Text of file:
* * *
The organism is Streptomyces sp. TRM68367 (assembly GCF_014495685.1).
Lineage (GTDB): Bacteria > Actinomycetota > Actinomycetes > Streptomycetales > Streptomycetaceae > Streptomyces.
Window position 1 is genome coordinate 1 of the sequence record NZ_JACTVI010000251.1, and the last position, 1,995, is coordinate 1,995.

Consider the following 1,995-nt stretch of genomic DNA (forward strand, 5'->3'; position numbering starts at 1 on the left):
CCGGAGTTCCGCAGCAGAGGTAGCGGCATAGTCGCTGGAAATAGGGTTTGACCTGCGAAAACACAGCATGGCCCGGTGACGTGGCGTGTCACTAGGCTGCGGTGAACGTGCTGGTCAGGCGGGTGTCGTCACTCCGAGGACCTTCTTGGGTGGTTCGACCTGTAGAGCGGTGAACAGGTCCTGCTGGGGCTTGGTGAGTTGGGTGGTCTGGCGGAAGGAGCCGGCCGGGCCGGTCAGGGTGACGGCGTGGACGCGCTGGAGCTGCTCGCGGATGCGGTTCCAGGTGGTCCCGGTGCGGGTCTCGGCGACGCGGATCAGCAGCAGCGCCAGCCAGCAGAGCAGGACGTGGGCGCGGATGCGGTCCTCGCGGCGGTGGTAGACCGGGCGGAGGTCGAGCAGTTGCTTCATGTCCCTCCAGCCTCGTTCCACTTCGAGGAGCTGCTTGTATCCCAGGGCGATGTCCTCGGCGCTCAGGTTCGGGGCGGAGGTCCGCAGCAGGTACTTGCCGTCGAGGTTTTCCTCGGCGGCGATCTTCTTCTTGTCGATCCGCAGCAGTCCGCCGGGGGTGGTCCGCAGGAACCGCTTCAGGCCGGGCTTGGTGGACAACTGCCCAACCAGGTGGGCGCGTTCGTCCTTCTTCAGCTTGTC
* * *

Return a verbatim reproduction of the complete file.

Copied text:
The organism is Streptomyces sp. TRM68367 (assembly GCF_014495685.1).
Lineage (GTDB): Bacteria > Actinomycetota > Actinomycetes > Streptomycetales > Streptomycetaceae > Streptomyces.
Window position 1 is genome coordinate 1 of the sequence record NZ_JACTVI010000251.1, and the last position, 1,995, is coordinate 1,995.

Consider the following 1,995-nt stretch of genomic DNA (forward strand, 5'->3'; position numbering starts at 1 on the left):
CCGGAGTTCCGCAGCAGAGGTAGCGGCATAGTCGCTGGAAATAGGGTTTGACCTGCGAAAACACAGCATGGCCCGGTGACGTGGCGTGTCACTAGGCTGCGGTGAACGTGCTGGTCAGGCGGGTGTCGTCACTCCGAGGACCTTCTTGGGTGGTTCGACCTGTAGAGCGGTGAACAGGTCCTGCTGGGGCTTGGTGAGTTGGGTGGTCTGGCGGAAGGAGCCGGCCGGGCCGGTCAGGGTGACGGCGTGGACGCGCTGGAGCTGCTCGCGGATGCGGTTCCAGGTGGTCCCGGTGCGGGTCTCGGCGACGCGGATCAGCAGCAGCGCCAGCCAGCAGAGCAGGACGTGGGCGCGGATGCGGTCCTCGCGGCGGTGGTAGACCGGGCGGAGGTCGAGCAGTTGCTTCATGTCCCTCCAGCCTCGTTCCACTTCGAGGAGCTGCTTGTATCCCAGGGCGATGTCCTCGGCGCTCAGGTTCGGGGCGGAGGTCCGCAGCAGGTACTTGCCGTCGAGGTTTTCCTCGGCGGCGATCTTCTTCTTGTCGATCCGCAGCAGTCCGCCGGGGGTGGTCCGCAGGAACCGCTTCAGGCCGGGCTTGGTGGACAACTGCCCAACCAGGTGGGCGCGTTCGTCCTTCTTCAGCTTGTC